Parkinson’s Is Not Just Tremors

“Time and again people with Parkinson’s have to fight against the old stereotype that the condition is just a tremor.” 
 
“This basic misunderstanding has sentenced people with Parkinson’s to a life of hurtful comments, being refused service in shops and even being shouted at in the street, all because people have mistaken their speech or movement problems – a common symptom of the condition – for drunkenness.”
Steve Ford, chief executive at Parkinson’s UK
 

 

I heard these quotes during an interview on BBC Radio the other night and then looked it up on their website. The story is accompanied by a video interview which can be read and seen here.  They recount a study conducted in the UK showing that PWP suffer discrimination because of symptoms other than tremors including the slow gait and balance issues that sometimes make me look like I’ve had one too many before 10 am.  I’ve noticed people looking at me like I might be drunk as we walk into the grocery store and it appears from this study that even if I wore a shirt that said ‘I have Parkinson’s’ they still might think I was inebriated.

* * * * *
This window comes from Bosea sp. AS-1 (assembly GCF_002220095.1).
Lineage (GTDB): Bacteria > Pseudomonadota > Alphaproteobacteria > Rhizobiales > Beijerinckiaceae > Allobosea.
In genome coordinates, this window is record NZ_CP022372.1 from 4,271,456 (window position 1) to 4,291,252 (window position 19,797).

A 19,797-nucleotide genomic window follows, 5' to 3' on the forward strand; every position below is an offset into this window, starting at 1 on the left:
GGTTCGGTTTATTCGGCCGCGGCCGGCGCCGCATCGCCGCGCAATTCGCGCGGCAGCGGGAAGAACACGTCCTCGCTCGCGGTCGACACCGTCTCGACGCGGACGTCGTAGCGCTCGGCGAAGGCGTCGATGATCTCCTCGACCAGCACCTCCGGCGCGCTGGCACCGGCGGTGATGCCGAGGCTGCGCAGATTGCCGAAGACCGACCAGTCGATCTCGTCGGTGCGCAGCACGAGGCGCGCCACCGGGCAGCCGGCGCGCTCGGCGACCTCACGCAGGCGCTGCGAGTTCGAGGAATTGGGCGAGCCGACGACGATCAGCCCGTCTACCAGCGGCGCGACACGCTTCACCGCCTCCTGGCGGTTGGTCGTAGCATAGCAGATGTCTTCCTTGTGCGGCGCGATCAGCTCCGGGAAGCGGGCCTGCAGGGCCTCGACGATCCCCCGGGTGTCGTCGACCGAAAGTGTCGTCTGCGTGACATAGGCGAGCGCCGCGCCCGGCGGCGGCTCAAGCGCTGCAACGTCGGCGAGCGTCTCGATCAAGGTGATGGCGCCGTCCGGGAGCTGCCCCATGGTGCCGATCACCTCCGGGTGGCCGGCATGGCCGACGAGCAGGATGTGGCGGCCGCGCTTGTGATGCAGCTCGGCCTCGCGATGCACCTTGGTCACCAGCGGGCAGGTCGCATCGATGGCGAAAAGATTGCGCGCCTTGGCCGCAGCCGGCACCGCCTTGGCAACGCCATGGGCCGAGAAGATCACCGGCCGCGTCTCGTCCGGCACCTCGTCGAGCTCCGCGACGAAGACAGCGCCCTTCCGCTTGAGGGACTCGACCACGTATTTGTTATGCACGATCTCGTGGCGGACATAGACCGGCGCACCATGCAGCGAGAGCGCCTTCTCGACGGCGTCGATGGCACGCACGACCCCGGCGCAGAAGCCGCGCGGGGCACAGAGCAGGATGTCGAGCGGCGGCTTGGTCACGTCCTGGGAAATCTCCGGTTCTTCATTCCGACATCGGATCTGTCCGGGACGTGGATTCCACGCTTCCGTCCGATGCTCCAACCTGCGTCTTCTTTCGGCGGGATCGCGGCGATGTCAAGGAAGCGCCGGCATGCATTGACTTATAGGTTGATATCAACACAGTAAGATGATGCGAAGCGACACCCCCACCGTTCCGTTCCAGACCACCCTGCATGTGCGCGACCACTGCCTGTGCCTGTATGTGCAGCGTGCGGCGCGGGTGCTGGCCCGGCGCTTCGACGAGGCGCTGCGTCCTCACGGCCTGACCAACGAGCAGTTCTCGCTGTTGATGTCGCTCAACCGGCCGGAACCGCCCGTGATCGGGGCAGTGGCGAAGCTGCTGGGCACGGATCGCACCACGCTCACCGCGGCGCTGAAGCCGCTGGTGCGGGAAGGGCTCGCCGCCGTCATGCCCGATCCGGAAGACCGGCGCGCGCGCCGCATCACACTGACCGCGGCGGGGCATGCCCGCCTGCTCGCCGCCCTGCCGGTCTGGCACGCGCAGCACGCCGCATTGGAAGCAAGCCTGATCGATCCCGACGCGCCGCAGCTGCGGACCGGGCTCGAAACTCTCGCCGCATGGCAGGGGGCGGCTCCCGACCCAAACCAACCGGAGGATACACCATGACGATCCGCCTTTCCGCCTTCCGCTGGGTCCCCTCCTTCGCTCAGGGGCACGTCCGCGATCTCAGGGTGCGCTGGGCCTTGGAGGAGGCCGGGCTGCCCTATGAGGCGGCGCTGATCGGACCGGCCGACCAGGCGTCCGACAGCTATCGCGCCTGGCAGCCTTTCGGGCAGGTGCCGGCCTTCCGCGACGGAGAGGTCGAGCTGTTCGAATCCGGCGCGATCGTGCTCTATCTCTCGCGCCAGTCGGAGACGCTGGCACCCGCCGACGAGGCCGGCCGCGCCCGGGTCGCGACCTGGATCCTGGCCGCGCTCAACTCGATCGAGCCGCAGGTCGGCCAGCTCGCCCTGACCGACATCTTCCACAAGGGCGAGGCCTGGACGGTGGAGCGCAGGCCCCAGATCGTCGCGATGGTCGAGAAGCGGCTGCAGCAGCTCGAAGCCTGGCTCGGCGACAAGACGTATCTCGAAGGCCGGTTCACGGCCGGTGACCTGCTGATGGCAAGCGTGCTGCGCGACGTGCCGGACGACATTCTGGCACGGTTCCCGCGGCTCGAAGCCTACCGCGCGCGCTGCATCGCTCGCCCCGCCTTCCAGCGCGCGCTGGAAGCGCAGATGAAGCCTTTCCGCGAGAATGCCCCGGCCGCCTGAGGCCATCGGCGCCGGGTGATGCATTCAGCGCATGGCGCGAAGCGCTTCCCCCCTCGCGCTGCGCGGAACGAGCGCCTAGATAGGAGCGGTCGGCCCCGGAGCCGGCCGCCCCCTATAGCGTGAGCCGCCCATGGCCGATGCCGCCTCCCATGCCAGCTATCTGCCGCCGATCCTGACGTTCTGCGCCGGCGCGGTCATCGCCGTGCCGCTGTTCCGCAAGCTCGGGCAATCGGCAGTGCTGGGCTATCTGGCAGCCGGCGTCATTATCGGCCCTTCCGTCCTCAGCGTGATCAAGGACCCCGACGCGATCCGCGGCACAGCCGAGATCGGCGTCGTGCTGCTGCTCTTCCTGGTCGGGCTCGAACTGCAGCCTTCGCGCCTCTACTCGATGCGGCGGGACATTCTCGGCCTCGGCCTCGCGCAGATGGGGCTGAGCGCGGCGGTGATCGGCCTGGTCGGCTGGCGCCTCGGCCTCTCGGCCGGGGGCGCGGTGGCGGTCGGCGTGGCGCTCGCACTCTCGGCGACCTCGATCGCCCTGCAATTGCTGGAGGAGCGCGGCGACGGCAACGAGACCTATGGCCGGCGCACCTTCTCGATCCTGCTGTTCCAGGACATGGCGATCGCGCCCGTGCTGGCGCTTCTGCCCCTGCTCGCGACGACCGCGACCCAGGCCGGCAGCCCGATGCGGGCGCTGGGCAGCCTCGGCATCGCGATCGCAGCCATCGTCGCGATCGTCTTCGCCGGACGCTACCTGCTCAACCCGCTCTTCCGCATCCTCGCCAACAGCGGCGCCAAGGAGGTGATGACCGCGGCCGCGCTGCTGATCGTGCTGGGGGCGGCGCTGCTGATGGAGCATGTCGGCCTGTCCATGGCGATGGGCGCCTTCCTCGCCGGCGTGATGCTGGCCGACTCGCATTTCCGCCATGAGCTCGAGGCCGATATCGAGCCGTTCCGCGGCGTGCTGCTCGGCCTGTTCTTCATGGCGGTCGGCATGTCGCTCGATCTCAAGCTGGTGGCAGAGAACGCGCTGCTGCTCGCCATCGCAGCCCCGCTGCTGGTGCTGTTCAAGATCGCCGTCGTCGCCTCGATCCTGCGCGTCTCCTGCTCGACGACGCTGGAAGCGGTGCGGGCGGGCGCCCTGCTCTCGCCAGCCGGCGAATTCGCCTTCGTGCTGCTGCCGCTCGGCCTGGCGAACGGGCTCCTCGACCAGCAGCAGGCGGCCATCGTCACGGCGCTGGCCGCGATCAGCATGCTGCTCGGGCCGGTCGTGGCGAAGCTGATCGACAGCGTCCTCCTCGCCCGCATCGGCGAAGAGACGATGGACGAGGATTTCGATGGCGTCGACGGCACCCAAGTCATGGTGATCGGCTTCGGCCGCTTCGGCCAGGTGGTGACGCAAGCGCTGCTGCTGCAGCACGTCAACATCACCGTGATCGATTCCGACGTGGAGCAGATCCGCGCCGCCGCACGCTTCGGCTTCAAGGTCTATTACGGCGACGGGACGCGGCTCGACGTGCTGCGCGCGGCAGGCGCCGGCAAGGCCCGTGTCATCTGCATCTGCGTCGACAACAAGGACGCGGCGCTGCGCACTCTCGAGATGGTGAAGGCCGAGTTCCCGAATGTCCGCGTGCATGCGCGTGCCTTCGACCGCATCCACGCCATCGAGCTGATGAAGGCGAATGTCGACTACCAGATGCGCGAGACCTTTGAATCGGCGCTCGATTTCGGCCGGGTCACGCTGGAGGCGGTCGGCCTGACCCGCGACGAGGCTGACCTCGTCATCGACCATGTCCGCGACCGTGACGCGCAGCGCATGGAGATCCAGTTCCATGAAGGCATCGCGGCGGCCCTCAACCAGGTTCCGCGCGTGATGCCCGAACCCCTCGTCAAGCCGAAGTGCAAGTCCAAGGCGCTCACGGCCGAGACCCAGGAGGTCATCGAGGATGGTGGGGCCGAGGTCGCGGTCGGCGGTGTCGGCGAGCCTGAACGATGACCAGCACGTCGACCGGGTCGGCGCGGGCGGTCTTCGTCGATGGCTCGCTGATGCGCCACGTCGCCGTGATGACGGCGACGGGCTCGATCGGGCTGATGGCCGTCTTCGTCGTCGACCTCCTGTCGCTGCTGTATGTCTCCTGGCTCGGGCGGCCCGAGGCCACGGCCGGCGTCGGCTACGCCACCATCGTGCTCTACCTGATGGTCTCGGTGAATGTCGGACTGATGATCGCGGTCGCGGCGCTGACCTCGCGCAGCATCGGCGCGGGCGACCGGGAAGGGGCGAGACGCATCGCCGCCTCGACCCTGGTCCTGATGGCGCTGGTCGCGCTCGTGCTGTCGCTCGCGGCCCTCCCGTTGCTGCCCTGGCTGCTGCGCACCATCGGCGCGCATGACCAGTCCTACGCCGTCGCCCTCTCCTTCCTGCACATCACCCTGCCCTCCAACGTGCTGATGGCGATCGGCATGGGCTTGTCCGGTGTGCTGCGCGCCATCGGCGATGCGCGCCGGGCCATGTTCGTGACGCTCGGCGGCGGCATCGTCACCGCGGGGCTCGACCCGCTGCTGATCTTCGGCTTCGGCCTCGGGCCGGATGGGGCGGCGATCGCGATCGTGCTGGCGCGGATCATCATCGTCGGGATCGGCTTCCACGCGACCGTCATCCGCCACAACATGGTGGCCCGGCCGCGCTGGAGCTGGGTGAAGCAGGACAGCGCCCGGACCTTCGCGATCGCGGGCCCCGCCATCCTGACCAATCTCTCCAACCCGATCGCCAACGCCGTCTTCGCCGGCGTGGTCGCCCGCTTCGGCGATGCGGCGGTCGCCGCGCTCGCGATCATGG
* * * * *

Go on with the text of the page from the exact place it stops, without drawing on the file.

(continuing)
Thanks to the National Parkinson’s Foundation, I carry a card that helps to explain the symptoms and covers various drug interactions in case I need emergency care.

 
 
The non-tremor symptoms such as slurred speech, facial mask (unable to show expressions), freezing in place, and tipsy gait among others are the little known part of this disease for the general public.  I did not realize how complex this disease can be until I starting researching after my diagnosis but I certainly have a greater understanding now.  I hope that readers of this blog do too.
 

 

I had a follow up visit with the neurologist last week and he decided to double the medication dosage from .125 to .25 so I have started the increase with my midday dose and then will add the morning and night doses over the next week or two.  The one thing we have already noticed is my soft voice gets stronger after the .25 dose and the balance problems decrease so I am hopeful that .25 three times a day will result in reduced motor symptoms too.  I also received a prescription for physical therapy which we hope will help with the gait issues among others.
 
I’ve also started a spreadsheet to track symptoms after reading a blogpost by another PWP on the Michael J Fox blog.  I think it is an excellent idea and should be very helpful when meeting with the doctor.  And speaking of Michael J Fox don’t forget his show premiers September 26th.

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